Giants' revamped bullpen blows two leads in Opening Day loss

Giants' revamped bullpen blows two leads in Opening Day loss

PHOENIX — Bruce Bochy’s head dropped into his right palm and he stared out at the mound with a familiar look on his face. He had seen this game before, many times over the second half of last season. He did not expect to see it on the first day of the Mark Melancon Era. 

The Giants blew 32 saves last season and flamed out in the NLDS because of a leaky bullpen, but the group was overhauled. Melancon got four years and $62 million to fix the ninth. The eighth was handed over to promising youngsters. 

The Giants believe in this group, and they believe they have the makings of a very good bullpen, but the first time out was the same flavor of disaster. Derek Law gave up the lead in the eighth. Melancon gave up four straight two-out hits in the ninth, blowing his first save opportunity with the Giants. The Giants lost 6-5 to the Diamondbacks, wasting a historic day from Madison Bumgarner and standout performances from Eduardo Nuñez and Joe Panik.

In a quiet clubhouse, Bochy said he’s not concerned about a group that’s lost this way before. 

“They’re men in there,” he said. “You’ve seen how they’ve handled things. It’s one game and we’ve got 161 (left). If we start thinking about this too much, that compounds things. I don’t worry about Mark or anybody. They’re pros and part of that is being resilient.”

The 1-of-162 theme flowed throughout the clubhouse, and it’s completely true. Still, it was hard not to feel like the Giants let one hell of a kickoff party slip through their fingers. Bumgarner went seven strong and became the first pitcher in MLB history to hit two homers on Opening Day. After the second one, a blast to deep left, teammates simply stared at him in the dugout and laughed. An hour later, the Giants were trying to come to grips with a walk-off loss. 

“In a way I think it’s my fault,” Law said. “I think if I get it to (Melancon) earlier, maybe it’s a different ending. I kind of feel like, how hitting is contagious, pitching is the same way. If I would have kept going the way Bumgarner was going, maybe it ends the way we want it.”

The Giants learned last season that, as little sense as it might make, blowing saves can feel contagious. Santiago Casilla was the main culprit, but his replacements in September didn’t fare much better. Casilla wasn’t part of the collapse in Game 4 of the NLDS.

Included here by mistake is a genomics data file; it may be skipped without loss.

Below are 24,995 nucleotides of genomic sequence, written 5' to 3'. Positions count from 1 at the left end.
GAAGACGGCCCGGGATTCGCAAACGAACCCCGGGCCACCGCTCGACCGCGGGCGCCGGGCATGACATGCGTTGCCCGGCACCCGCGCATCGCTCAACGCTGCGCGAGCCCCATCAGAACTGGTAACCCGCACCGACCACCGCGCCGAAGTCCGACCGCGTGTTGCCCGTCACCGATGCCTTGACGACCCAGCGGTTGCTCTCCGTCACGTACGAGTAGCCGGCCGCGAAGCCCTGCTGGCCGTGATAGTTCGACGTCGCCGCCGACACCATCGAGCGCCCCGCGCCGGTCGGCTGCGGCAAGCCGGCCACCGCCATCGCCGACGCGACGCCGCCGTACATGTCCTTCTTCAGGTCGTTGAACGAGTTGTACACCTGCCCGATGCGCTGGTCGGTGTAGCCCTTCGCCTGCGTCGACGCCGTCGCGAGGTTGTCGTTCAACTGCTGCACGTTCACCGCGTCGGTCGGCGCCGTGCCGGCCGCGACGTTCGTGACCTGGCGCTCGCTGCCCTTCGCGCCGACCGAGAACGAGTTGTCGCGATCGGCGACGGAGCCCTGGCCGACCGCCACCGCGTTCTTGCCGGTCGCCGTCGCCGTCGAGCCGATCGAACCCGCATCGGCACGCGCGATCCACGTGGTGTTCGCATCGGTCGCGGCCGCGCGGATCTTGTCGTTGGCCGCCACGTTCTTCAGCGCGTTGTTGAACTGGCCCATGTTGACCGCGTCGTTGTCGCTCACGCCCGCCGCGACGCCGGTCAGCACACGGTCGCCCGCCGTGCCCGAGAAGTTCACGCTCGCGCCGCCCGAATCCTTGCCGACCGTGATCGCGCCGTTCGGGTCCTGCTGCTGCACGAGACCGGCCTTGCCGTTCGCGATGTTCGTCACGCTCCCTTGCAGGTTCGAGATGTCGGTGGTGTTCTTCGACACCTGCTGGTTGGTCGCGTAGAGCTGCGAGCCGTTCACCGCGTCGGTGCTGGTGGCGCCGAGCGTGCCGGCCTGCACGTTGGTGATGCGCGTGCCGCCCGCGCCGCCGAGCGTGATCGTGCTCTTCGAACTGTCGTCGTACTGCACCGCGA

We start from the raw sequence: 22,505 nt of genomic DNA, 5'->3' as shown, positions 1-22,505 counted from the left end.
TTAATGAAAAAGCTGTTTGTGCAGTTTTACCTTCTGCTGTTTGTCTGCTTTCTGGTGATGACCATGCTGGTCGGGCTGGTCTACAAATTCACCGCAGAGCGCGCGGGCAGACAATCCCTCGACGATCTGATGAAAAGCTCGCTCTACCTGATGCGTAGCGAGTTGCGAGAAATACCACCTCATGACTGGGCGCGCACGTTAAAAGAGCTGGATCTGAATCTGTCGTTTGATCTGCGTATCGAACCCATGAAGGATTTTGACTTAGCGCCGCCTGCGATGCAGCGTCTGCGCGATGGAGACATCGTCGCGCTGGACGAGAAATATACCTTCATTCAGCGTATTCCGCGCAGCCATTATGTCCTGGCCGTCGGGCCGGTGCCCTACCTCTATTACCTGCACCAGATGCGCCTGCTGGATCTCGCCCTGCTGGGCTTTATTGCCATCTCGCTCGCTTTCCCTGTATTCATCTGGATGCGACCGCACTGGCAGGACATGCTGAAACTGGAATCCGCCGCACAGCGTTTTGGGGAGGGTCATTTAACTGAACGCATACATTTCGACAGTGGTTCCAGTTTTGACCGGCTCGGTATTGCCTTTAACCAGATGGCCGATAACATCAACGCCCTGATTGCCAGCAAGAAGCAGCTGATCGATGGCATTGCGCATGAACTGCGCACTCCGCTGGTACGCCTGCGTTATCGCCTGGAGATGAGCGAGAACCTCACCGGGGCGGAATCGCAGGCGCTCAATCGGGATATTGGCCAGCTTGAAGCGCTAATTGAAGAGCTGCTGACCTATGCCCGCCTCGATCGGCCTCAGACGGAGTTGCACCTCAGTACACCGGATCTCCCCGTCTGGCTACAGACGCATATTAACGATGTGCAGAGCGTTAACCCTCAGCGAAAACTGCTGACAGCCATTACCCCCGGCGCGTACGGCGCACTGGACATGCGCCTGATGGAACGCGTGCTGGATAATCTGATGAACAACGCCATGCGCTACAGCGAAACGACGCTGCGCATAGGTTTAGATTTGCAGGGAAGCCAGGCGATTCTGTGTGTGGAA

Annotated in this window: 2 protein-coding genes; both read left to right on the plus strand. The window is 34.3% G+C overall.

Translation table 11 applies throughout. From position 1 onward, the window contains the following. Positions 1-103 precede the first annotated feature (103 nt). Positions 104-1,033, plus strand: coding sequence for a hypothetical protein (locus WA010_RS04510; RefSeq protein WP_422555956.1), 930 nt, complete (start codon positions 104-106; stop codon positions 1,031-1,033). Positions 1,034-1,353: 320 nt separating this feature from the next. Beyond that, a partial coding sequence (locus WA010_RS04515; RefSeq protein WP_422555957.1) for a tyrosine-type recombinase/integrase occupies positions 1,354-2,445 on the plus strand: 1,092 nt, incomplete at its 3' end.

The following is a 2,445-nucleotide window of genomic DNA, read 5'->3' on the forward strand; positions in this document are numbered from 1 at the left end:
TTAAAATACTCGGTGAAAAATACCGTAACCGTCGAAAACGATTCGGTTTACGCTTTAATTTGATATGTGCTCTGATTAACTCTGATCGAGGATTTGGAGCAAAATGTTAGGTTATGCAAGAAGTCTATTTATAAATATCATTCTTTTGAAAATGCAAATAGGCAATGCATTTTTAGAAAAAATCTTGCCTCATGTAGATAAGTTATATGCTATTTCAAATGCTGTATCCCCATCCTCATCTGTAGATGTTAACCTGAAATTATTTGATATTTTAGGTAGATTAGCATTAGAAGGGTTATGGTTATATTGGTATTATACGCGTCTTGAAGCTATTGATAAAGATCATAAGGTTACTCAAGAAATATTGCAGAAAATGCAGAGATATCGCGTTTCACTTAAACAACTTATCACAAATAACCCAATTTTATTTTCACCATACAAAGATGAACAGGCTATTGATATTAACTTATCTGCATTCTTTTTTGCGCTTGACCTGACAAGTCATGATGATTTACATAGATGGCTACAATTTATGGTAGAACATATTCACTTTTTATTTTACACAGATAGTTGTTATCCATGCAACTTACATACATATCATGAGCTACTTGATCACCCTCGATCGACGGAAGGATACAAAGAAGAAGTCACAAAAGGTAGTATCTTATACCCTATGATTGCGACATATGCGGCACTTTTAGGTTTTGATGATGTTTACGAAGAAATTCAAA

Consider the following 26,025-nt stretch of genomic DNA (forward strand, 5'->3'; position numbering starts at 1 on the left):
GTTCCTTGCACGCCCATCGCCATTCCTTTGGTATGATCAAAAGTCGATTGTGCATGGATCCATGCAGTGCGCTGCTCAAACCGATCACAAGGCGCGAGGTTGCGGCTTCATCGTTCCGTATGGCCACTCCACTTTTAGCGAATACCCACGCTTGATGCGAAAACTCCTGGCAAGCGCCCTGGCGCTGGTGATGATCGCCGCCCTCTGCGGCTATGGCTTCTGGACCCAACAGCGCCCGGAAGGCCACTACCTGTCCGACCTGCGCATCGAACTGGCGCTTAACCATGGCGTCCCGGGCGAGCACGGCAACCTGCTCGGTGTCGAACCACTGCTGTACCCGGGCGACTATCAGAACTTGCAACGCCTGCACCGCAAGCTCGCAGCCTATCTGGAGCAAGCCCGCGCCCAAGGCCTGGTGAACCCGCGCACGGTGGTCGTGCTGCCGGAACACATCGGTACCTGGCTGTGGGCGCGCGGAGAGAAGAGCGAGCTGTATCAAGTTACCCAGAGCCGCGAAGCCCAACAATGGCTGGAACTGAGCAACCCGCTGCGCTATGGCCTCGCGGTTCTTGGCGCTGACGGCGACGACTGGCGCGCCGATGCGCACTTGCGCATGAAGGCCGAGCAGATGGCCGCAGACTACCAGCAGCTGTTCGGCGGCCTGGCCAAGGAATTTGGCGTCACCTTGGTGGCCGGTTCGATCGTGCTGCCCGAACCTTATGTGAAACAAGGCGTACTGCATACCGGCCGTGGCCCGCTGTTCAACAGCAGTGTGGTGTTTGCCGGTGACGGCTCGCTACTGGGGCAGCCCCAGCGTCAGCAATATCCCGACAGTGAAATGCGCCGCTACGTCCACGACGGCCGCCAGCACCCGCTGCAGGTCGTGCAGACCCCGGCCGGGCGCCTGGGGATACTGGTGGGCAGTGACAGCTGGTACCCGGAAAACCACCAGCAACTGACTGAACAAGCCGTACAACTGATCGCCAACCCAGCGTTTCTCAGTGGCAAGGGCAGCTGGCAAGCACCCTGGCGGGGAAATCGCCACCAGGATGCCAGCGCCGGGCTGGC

Melancon’s blown save happened in an odd way. He got two quick outs, but a double and three straight singles ended the game. He said he made two execution mistakes, to Daniel Descalso and Jeff Mathis. 

“You tip your hat to those guys,” Melancon said. “They executed. They did what they wanted to do. It happened quickly. It's never fun to process, but it’s part of the job. You have to have a short-term memory.”

The schedule will make that a bit more difficult. Because the NCAA basketball title game is in nearby Glendale, the Giants won’t play again until Tuesday night. Bochy said that game, and all other ones, will be about more than bullpen arms. The Giants went 1-for-10 with runners in scoring position, although one of the wasted rallies included a foul tip straight off the plate that wasn’t reviewable. Players who watched the video in the clubhouse said the ball, hit by Brandon Crawford in the top of the ninth with the bases loaded, was indeed foul. 

“Craw thought it was foul. (Phil) Nevin thought it was foul,” Bochy said. “That’s a big call at that point.”

The Giants never pulled away on a day when their No. 9 hitter carried a heavy load, and it cost them. They’ve blown a lot of games at Chase Field over the years. They know how it goes.

“We don’t expect anything negative to happen with Mark out there, but hey, it happens,” Bochy said. “You’re not going to be perfect. We had a chance to put the game away a couple of times. We just couldn’t do it. In this ballpark, anything can happen.”

Starting to rev things up, Hunter Pence has big night at plate and in left

Starting to rev things up, Hunter Pence has big night at plate and in left

PEORIA — Jeff Samardzija spent a couple minutes after Thursday’s start talking to reporters about how deep he thinks the Giants lineup can be. It’ll be a hell of a lot deeper if Hunter Pence keeps hitting like this. 

After a slow start to the spring, Pence is charging. He had three hits against the Padres: a triple that bounced off the top of the wall in right-center, a hard single up the middle, and a double to center. The more encouraging plays for the Giants happened in left field. Pence chased down a drive to the line in the third inning, leaving the bases loaded. He opened the fourth by going the other direction and gloving a fly ball to left-center.